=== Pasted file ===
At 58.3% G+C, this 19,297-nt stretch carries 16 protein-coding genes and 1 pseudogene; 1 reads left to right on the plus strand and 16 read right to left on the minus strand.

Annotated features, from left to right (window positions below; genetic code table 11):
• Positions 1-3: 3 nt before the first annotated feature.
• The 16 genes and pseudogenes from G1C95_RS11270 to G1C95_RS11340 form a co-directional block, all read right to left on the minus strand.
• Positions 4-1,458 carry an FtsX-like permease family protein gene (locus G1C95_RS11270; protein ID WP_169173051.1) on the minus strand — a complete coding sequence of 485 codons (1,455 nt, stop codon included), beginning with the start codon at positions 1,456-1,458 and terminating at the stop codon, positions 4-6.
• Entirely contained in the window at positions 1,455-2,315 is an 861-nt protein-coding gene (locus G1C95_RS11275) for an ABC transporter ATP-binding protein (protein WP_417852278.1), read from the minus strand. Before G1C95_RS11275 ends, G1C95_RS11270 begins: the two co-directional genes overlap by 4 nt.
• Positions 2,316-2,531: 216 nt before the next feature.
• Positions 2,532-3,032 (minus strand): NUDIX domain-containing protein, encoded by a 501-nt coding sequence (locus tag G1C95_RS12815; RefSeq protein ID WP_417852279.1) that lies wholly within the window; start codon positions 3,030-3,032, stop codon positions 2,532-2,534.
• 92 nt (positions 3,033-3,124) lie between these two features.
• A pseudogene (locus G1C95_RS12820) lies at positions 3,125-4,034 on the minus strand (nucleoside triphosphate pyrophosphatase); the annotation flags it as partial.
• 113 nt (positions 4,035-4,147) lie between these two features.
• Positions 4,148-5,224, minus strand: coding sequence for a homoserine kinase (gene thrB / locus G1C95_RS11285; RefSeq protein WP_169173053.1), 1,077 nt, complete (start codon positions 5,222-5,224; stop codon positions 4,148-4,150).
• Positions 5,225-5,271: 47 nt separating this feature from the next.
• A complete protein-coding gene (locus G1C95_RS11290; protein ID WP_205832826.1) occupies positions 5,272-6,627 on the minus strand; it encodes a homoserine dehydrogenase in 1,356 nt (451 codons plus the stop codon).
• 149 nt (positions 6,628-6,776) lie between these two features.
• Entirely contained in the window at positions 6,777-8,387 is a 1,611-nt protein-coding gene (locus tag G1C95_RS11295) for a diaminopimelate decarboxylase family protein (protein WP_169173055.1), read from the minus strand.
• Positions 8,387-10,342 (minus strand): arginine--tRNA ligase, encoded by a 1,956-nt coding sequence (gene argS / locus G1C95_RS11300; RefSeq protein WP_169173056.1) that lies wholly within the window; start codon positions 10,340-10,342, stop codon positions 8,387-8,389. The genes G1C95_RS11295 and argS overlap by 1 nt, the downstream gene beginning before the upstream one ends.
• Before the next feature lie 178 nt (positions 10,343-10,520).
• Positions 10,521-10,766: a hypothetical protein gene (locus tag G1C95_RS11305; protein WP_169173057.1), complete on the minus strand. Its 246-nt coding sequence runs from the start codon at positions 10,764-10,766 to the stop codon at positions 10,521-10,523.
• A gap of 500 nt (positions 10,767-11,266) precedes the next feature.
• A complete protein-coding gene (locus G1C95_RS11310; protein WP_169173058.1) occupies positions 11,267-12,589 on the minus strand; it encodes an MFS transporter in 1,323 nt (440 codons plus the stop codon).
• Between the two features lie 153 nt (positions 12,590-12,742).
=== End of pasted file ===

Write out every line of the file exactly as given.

At 58.3% G+C, this 19,297-nt stretch carries 16 protein-coding genes and 1 pseudogene; 1 reads left to right on the plus strand and 16 read right to left on the minus strand.

Annotated features, from left to right (window positions below; genetic code table 11):
• Positions 1-3: 3 nt before the first annotated feature.
• The 16 genes and pseudogenes from G1C95_RS11270 to G1C95_RS11340 form a co-directional block, all read right to left on the minus strand.
• Positions 4-1,458 carry an FtsX-like permease family protein gene (locus G1C95_RS11270; protein ID WP_169173051.1) on the minus strand — a complete coding sequence of 485 codons (1,455 nt, stop codon included), beginning with the start codon at positions 1,456-1,458 and terminating at the stop codon, positions 4-6.
• Entirely contained in the window at positions 1,455-2,315 is an 861-nt protein-coding gene (locus G1C95_RS11275) for an ABC transporter ATP-binding protein (protein WP_417852278.1), read from the minus strand. Before G1C95_RS11275 ends, G1C95_RS11270 begins: the two co-directional genes overlap by 4 nt.
• Positions 2,316-2,531: 216 nt before the next feature.
• Positions 2,532-3,032 (minus strand): NUDIX domain-containing protein, encoded by a 501-nt coding sequence (locus tag G1C95_RS12815; RefSeq protein ID WP_417852279.1) that lies wholly within the window; start codon positions 3,030-3,032, stop codon positions 2,532-2,534.
• 92 nt (positions 3,033-3,124) lie between these two features.
• A pseudogene (locus G1C95_RS12820) lies at positions 3,125-4,034 on the minus strand (nucleoside triphosphate pyrophosphatase); the annotation flags it as partial.
• 113 nt (positions 4,035-4,147) lie between these two features.
• Positions 4,148-5,224, minus strand: coding sequence for a homoserine kinase (gene thrB / locus G1C95_RS11285; RefSeq protein WP_169173053.1), 1,077 nt, complete (start codon positions 5,222-5,224; stop codon positions 4,148-4,150).
• Positions 5,225-5,271: 47 nt separating this feature from the next.
• A complete protein-coding gene (locus G1C95_RS11290; protein ID WP_205832826.1) occupies positions 5,272-6,627 on the minus strand; it encodes a homoserine dehydrogenase in 1,356 nt (451 codons plus the stop codon).
• 149 nt (positions 6,628-6,776) lie between these two features.
• Entirely contained in the window at positions 6,777-8,387 is a 1,611-nt protein-coding gene (locus tag G1C95_RS11295) for a diaminopimelate decarboxylase family protein (protein WP_169173055.1), read from the minus strand.
• Positions 8,387-10,342 (minus strand): arginine--tRNA ligase, encoded by a 1,956-nt coding sequence (gene argS / locus G1C95_RS11300; RefSeq protein WP_169173056.1) that lies wholly within the window; start codon positions 10,340-10,342, stop codon positions 8,387-8,389. The genes G1C95_RS11295 and argS overlap by 1 nt, the downstream gene beginning before the upstream one ends.
• Before the next feature lie 178 nt (positions 10,343-10,520).
• Positions 10,521-10,766: a hypothetical protein gene (locus tag G1C95_RS11305; protein WP_169173057.1), complete on the minus strand. Its 246-nt coding sequence runs from the start codon at positions 10,764-10,766 to the stop codon at positions 10,521-10,523.
• A gap of 500 nt (positions 10,767-11,266) precedes the next feature.
• A complete protein-coding gene (locus G1C95_RS11310; protein WP_169173058.1) occupies positions 11,267-12,589 on the minus strand; it encodes an MFS transporter in 1,323 nt (440 codons plus the stop codon).
• Between the two features lie 153 nt (positions 12,590-12,742).